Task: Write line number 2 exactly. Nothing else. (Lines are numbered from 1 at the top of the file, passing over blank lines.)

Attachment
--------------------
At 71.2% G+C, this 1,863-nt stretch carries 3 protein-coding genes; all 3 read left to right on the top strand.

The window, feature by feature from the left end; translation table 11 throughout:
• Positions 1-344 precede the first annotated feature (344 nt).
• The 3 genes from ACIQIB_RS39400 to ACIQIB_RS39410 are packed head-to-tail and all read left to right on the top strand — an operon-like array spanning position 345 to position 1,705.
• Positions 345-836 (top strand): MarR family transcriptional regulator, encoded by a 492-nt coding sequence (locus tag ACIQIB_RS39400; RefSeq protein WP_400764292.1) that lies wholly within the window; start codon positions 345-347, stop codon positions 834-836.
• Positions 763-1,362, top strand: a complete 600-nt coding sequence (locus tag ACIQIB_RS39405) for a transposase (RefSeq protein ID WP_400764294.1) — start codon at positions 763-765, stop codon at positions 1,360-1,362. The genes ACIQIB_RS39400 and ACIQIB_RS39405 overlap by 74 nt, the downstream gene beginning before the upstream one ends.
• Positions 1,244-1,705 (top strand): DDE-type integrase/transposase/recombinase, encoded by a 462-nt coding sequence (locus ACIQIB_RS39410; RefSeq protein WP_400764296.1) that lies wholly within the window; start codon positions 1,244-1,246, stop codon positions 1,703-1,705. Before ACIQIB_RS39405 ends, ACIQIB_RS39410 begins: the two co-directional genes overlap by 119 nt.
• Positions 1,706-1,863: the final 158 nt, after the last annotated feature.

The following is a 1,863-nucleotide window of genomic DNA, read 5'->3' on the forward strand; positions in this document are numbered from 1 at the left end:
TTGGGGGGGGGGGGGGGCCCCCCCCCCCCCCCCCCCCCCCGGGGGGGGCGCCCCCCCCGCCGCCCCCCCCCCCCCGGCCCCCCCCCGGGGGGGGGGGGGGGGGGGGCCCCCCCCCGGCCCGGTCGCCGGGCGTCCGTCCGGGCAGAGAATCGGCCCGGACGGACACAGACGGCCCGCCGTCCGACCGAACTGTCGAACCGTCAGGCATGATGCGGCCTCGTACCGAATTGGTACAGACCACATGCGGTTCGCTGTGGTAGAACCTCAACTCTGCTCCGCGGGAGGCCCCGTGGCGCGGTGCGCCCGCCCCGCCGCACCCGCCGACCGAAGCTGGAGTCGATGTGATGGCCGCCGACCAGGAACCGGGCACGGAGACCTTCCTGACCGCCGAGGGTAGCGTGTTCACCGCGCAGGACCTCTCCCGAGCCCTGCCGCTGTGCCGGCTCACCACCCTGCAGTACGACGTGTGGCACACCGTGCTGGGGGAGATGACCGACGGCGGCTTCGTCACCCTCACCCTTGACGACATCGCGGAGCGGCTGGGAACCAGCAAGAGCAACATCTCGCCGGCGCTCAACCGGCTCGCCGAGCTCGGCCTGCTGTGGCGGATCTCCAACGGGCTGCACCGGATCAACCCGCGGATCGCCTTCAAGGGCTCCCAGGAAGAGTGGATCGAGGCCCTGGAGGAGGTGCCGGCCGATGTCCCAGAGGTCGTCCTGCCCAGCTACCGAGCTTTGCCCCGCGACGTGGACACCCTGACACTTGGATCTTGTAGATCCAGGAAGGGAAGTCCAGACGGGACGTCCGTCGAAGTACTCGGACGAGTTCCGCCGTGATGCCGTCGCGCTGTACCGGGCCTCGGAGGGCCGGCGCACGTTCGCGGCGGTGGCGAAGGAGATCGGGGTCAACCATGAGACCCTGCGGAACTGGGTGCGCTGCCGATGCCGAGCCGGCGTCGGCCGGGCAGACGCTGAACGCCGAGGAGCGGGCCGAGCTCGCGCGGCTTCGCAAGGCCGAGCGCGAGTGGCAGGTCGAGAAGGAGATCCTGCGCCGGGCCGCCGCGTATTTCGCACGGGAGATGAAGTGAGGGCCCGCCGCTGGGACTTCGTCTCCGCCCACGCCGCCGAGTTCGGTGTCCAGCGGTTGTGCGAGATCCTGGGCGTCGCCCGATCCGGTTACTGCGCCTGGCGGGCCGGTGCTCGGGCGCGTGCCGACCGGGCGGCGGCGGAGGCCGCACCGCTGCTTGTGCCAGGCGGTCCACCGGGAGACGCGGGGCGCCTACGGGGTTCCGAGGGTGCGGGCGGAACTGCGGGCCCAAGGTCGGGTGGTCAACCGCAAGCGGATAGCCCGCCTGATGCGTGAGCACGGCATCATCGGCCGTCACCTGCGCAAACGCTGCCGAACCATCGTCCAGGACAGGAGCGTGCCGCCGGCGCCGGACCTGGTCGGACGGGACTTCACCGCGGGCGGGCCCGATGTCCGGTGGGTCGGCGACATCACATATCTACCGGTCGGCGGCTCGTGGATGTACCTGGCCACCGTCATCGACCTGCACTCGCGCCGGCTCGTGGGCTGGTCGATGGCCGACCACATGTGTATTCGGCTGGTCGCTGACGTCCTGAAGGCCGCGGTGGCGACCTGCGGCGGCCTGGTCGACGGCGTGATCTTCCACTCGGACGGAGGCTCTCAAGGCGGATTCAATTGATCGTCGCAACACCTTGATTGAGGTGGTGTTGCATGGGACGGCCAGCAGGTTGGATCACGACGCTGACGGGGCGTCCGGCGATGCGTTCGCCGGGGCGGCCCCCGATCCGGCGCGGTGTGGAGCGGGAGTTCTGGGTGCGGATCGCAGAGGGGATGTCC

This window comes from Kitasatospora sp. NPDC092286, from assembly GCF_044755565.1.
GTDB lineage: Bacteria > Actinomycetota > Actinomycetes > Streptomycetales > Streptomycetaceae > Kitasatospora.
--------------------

The window, feature by feature from the left end; translation table 11 throughout: